We’ve been back home a month now, after covering nearly 1500 miles (2400 km) this summer. Only to end up falling down a step and spraining my ankle, and now I’m laid low with an icky cold! So I’ve come to the conclusion that it’s better for me to just keep traveling all the time.Continue reading “Travels, Mishaps and Retirement”
A few years ago we got to visit a church in Pozzuoli, where the apostle Paul landed! They even have a sign at the port indicating the spot where he disembarked, and we couldn’t help but wonder what it was like back then and how he felt.
Colledimezzo is another of Italy’s villages that seems like a trip to the past. Nestled in midst of Abruzzo’s mountains, this tiny but quaint and picturesque village is well worth a visit! Which is just what we did with some friends last summer, during a break between lockdowns.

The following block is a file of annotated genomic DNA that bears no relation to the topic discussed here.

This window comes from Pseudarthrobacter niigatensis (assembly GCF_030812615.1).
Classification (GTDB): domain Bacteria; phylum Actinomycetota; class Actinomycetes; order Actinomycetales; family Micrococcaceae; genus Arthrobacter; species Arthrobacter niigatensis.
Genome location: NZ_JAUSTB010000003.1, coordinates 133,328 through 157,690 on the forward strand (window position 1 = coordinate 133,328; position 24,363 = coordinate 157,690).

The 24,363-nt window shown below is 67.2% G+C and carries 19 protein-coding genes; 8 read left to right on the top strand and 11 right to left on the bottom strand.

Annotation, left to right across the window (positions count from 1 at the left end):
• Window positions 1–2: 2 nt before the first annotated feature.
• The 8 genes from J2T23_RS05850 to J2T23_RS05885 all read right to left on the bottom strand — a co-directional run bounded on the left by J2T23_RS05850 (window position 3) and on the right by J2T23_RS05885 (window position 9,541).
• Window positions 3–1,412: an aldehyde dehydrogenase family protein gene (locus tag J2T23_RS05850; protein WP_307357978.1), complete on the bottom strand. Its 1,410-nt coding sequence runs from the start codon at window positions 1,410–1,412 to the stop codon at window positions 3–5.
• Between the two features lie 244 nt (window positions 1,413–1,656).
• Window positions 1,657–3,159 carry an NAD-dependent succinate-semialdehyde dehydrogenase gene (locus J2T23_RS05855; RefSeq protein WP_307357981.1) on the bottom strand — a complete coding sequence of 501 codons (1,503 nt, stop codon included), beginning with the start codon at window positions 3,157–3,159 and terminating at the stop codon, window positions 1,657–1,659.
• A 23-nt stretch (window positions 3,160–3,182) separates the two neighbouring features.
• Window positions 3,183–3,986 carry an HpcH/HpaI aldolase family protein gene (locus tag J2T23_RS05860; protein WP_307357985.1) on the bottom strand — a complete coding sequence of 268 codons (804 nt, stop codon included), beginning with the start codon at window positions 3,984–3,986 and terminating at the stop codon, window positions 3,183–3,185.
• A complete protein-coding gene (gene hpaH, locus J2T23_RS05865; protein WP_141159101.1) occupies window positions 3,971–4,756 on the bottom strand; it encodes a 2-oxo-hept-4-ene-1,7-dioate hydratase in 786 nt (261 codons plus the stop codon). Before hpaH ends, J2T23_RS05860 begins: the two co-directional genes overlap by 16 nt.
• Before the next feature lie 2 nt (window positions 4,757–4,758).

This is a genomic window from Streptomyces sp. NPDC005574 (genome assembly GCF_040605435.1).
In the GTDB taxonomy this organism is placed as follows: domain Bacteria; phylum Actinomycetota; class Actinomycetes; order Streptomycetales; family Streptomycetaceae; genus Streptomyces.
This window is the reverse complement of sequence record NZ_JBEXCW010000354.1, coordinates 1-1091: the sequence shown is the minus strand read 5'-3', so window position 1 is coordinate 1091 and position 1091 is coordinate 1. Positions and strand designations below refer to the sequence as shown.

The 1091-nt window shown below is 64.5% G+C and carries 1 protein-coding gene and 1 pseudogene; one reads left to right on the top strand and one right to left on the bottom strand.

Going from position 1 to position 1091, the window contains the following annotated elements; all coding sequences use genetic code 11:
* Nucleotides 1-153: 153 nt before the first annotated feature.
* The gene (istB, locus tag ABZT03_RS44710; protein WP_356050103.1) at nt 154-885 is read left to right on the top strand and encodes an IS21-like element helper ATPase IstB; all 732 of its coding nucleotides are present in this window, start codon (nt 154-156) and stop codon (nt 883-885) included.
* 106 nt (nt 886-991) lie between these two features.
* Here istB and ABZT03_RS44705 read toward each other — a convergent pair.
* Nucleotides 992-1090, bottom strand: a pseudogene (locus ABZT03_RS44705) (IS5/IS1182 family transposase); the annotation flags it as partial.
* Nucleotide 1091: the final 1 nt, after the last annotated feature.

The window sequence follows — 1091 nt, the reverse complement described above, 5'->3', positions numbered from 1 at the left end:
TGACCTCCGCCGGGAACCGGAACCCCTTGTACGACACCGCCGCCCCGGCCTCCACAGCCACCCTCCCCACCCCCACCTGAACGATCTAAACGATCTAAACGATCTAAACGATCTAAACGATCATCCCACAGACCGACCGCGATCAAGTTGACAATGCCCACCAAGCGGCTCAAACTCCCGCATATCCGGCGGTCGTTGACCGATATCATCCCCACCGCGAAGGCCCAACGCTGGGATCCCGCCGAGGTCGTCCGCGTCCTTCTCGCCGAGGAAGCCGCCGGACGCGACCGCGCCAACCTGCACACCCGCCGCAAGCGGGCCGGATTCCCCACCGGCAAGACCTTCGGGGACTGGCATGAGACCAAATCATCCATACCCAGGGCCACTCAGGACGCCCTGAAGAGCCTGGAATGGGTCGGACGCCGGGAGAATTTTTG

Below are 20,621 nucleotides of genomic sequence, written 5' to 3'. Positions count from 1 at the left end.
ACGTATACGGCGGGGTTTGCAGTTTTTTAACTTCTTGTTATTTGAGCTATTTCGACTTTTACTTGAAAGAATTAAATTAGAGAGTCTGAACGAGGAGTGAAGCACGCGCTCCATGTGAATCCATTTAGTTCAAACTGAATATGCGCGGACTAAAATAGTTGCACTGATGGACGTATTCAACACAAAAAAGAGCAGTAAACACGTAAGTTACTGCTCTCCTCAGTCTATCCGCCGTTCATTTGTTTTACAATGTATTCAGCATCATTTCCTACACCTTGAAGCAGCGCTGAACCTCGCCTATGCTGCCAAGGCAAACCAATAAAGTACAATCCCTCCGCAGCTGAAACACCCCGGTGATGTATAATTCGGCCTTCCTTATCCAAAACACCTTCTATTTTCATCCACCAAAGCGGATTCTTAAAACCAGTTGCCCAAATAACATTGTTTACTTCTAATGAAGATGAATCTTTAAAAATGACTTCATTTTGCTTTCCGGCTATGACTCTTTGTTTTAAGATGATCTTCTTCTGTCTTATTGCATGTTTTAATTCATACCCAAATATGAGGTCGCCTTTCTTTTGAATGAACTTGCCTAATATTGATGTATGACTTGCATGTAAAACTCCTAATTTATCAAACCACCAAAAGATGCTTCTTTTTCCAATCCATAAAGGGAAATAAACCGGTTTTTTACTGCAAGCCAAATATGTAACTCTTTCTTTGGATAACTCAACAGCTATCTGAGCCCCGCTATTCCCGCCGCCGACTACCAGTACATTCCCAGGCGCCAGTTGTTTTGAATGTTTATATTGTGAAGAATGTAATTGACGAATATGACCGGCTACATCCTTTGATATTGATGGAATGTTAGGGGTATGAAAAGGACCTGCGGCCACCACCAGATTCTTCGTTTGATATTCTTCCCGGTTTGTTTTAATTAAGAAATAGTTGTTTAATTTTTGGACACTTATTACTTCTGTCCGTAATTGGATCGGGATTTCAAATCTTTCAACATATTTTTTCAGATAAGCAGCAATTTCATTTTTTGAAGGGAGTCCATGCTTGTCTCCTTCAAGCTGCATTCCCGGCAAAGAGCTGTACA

Mud volcanoes, or mud domes, are pseudo volcanoes, as they are cold, do not produce lava and are not necessarily driven by magmatic activity. They are found in various parts of Italy and in most parts of the world including Europe, Asia, and the Americas. Various types exist and some are even artificial.
Our local coastline, known as Italy’s Trabocchi Coast, is quite unique because of the special fishing platforms along its shores. Many of which have been transformed into elegant restaurants — right IN THE SEA!!
My husband’s hometown, Sacco, and our summer home are right in the middle of a national park, is one of Italy’s most interesting places. Interesting because it’s rarely ever visited. Interesting because it’s a striking area of lonely, rugged mountains, extending into the Tyrrhenian Sea, and forming the southern end of the Gulf of Salerno.